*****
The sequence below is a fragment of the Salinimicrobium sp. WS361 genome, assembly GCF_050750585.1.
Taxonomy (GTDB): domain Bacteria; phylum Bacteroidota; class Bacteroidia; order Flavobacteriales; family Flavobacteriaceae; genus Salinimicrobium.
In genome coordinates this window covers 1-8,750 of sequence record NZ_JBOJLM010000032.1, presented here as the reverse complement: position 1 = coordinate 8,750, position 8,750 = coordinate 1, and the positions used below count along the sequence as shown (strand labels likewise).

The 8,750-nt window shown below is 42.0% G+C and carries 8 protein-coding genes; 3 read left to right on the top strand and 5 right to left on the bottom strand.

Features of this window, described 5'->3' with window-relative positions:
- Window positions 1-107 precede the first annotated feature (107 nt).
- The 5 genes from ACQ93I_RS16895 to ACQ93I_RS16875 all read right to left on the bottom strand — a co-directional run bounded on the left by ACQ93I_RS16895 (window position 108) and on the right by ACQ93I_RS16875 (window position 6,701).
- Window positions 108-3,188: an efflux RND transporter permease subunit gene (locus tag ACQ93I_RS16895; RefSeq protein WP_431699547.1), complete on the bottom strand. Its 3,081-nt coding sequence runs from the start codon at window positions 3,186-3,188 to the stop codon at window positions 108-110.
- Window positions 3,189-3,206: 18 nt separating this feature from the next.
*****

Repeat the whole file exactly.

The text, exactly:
The sequence below is a fragment of the Salinimicrobium sp. WS361 genome, assembly GCF_050750585.1.
Taxonomy (GTDB): domain Bacteria; phylum Bacteroidota; class Bacteroidia; order Flavobacteriales; family Flavobacteriaceae; genus Salinimicrobium.
In genome coordinates this window covers 1-8,750 of sequence record NZ_JBOJLM010000032.1, presented here as the reverse complement: position 1 = coordinate 8,750, position 8,750 = coordinate 1, and the positions used below count along the sequence as shown (strand labels likewise).

The 8,750-nt window shown below is 42.0% G+C and carries 8 protein-coding genes; 3 read left to right on the top strand and 5 right to left on the bottom strand.

Features of this window, described 5'->3' with window-relative positions:
- Window positions 1-107 precede the first annotated feature (107 nt).
- The 5 genes from ACQ93I_RS16895 to ACQ93I_RS16875 all read right to left on the bottom strand — a co-directional run bounded on the left by ACQ93I_RS16895 (window position 108) and on the right by ACQ93I_RS16875 (window position 6,701).
- Window positions 108-3,188: an efflux RND transporter permease subunit gene (locus tag ACQ93I_RS16895; RefSeq protein WP_431699547.1), complete on the bottom strand. Its 3,081-nt coding sequence runs from the start codon at window positions 3,186-3,188 to the stop codon at window positions 108-110.
- Window positions 3,189-3,206: 18 nt separating this feature from the next.